Karl Landsteiner first published his seminal discovery about blood types as a footnote in a paper on pathologic anatomy in which he described the agglutination that may occur when the blood of one person is brought into contact with that of another. Others had demonstrated differences among various animals, but in the paper with the famous footnote, Landsteiner noted physiologic differences among humans. The following year, he described 3 blood groups: A, B, and C (C was later designated as O). In 1908, Adriano Sturli, a student of Landsteiner, and Alfred von Decastelo described the fourth major blood group, AB. Apparently, Landsteiner did not recognize the potential importance of the blood groups when he wrote, “I hope this will be of some use to mankind.” The discovery of the major human blood groups and the introduction of citrate to prevent clotting (Richard Lewisohn, Luis Agote, and Albert Hustin) led to the acceptance and frequent use of transfusion.
Landsteiner was born on June 14, 1868, in Baden bei Wien, a suburb of Vienna, Austria. He was an outstanding student and entered medical school at the University of Vienna in 1885. He received his MD degree 6 years later. He worked with Otto Kahler (1849–1893) at the Second Medical University Clinic in Vienna in 1891, then studied with Emil Fischer (1852–1919) in Würzburg, Germany, in 1892; Eugene Bamberger (1857–1932) in Munich, Germany, from 1892 to 1893; and Arthur Hantzsch (1857–1935) in Zurich, Switzerland, from 1893 to 1894. He worked with Eduard Albert (1841–1900) in the First Surgical University Clinic from 1894 to 1895, followed by a year as an assistant to Max von Gruber (1853–1927) in the Department of Hygiene at the University of Vienna. In 1897, Landsteiner became assistant to the director of the Pathological Anatomical Institute in Vienna. His major responsibility was to perform autopsies, and he performed 3639 of them during the next 10 years.
In 1904, Landsteiner and Julius Donath (1870–1950) described a test for the diagnosis of paroxysmal cold hemo-globinuria. Paul Ehrlich (1854–1915) had attributed hemo-globinuria to changes in the endothelium of the blood vessels. Landsteiner, however, noted that an antibody became active when exposed to the cold, but under warm conditions, it produced hemolysis.
In 1905, Landsteiner and Ernest Finger (1856–1939) studied monkeys infected with syphilis and demonstrated spirochetes with dark-field microscopy. Previously, spirochetes could be seen only in stained sections of tissue. Subsequently, Landsteiner demonstrated that the Wassermann test could be performed using bovine hearts rather than human tissue.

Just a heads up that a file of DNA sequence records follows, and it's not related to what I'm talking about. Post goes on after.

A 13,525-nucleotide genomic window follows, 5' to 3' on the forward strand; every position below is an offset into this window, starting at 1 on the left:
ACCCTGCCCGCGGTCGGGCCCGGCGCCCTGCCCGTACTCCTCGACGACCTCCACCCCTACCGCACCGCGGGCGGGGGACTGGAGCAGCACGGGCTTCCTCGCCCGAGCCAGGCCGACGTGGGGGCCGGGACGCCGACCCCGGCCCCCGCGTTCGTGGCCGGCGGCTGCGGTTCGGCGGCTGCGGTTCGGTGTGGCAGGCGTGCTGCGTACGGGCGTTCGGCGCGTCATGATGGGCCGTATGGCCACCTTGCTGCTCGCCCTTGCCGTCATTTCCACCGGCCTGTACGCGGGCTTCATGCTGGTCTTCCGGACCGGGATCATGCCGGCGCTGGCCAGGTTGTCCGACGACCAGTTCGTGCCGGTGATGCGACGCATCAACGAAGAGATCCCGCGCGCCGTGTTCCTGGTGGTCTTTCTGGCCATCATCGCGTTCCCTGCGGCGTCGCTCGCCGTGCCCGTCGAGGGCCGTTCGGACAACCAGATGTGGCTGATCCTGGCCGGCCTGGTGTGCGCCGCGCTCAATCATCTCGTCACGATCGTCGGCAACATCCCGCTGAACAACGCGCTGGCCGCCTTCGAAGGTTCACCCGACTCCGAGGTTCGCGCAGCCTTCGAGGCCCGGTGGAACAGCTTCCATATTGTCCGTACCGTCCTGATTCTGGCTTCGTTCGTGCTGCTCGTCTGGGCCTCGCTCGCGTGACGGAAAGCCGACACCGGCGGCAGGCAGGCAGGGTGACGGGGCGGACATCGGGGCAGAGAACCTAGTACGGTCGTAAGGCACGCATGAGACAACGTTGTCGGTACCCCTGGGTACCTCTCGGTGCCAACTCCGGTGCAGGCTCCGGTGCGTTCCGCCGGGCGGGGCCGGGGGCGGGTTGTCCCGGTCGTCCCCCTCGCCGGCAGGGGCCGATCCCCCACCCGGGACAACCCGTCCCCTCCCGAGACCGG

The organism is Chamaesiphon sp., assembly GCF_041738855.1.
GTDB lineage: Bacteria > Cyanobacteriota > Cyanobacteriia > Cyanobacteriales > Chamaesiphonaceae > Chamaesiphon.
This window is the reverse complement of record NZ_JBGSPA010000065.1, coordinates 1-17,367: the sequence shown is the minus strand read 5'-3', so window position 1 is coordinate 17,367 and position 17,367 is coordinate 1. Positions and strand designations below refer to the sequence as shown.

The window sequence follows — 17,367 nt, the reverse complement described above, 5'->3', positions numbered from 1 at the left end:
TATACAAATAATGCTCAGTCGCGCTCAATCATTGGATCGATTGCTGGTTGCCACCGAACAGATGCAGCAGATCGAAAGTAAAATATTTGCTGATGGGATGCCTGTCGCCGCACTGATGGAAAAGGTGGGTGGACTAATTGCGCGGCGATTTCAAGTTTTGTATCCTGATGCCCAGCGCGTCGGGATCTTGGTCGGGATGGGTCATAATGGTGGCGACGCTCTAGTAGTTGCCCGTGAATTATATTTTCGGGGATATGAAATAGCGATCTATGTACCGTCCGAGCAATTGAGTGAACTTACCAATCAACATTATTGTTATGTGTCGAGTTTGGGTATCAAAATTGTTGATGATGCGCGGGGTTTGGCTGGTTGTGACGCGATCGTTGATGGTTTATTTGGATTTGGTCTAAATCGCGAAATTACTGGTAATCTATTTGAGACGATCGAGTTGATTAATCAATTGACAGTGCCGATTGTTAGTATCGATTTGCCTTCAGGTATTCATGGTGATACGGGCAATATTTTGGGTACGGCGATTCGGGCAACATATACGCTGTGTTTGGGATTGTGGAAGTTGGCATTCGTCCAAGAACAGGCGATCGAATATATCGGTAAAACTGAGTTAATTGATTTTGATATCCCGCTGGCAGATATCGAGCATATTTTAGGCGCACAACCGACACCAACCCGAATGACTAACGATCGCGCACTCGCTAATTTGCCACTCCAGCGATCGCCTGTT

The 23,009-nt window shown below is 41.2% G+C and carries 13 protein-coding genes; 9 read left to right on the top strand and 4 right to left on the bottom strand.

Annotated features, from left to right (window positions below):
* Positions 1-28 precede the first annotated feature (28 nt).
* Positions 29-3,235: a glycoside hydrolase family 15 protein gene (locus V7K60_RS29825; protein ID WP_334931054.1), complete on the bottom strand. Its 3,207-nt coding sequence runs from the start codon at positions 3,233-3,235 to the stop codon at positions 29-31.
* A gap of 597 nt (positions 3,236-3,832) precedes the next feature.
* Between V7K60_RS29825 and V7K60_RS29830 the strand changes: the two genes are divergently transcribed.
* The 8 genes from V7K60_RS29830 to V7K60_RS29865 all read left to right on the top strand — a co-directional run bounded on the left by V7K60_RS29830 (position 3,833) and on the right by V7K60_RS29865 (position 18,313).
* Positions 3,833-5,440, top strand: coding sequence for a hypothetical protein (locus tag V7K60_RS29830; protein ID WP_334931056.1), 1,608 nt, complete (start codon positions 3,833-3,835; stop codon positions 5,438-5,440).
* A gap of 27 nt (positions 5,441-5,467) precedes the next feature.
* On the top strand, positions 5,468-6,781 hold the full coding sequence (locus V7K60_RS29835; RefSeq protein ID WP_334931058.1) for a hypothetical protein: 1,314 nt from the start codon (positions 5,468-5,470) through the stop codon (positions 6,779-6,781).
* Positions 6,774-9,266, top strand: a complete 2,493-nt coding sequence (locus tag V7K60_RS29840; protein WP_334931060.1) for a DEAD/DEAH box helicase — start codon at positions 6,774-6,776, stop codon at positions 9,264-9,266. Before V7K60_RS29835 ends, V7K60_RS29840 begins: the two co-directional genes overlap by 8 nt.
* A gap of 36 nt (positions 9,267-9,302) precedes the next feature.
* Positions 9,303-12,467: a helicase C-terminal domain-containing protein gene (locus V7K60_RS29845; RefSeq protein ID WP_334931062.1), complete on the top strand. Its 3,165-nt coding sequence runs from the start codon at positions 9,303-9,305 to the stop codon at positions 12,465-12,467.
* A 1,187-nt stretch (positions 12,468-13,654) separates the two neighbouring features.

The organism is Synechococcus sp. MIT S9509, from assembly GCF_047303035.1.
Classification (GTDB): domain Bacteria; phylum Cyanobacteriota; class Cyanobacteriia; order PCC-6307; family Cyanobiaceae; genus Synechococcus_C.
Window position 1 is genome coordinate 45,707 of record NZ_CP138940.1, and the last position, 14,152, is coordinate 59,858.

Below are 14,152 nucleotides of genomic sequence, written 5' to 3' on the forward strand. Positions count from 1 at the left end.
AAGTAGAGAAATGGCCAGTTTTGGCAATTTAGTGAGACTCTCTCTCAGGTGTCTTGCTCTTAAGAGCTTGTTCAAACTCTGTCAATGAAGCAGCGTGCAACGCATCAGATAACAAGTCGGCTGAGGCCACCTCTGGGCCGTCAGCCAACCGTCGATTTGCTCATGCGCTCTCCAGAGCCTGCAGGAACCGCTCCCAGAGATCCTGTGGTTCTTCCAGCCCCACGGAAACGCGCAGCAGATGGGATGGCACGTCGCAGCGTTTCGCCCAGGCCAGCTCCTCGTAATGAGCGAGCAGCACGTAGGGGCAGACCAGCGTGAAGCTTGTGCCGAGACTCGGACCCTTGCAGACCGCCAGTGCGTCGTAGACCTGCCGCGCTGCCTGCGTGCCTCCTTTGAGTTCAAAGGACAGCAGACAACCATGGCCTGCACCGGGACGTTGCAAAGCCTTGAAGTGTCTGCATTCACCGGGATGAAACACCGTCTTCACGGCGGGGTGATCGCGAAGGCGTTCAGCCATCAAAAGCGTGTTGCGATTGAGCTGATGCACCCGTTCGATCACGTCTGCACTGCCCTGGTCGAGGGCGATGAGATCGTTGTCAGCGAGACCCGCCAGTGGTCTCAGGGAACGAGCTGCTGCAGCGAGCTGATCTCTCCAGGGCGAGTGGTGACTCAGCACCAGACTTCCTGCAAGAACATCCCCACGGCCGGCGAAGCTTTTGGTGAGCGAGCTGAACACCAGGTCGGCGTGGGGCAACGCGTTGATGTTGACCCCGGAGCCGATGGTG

After performing a postmortem examination of a child who had died of poliomyelitis in 1908, Landsteiner injected a homogenate of the child's brain and spinal cord into rhesus monkeys. Paralysis developed in the monkeys 6 days later, and the histological appearance of the central nervous system was similar to that of humans who had died of the disease. Landsteiner postulated that the disease was due to a virus. He and Romanian scientist Constantin Levaditi (1874–1953) developed a procedure for the diagnosis of poliomyelitis.
Landsteiner was a dissector at the Royal-Imperial Wilhelminen Hospital in Vienna from 1908 to 1919. From 1919 to 1922, he was the chief dissector in a small hospital in The Hague, Netherlands. He was responsible for analyzing samples of urine and blood and performing Wassermann tests and autopsies. His laboratory was limited to 1 room that was also used by other physicians. In 1922, he accepted an invitation from Simon Flexner (1863–1946) to join the staff of the Rockefeller Institute for Medical Research in New York City, and for the first time, he had his own laboratory. He became an American citizen in 1929.
During the 1920s, Landsteiner and Phillip Levine (1900-1987) discovered the blood factors MN and P. In 1940, Landsteiner, Levine, and Alexander Wiener (1907–1976) described the Rh (Rhesus) factor. Landsteiner's work culminated in the 1936 publication of a book in German, which was translated into English in 1947 (The Specificity of Serological Reaction). Although he received the Nobel Prize for physiology or medicine in 1930 for “recognition and discovery of the human blood groups,” Landsteiner believed that his contribution of the specificity of serologic reactions was more important than the award-winning work.
Landsteiner died on June 26, 1943, at the age of 75 years. He was honored on a stamp issued by Austria in 1968.
© 2001 Mayo Foundation for Medical Education and Research. Published by Elsevier Inc. All rights reserved.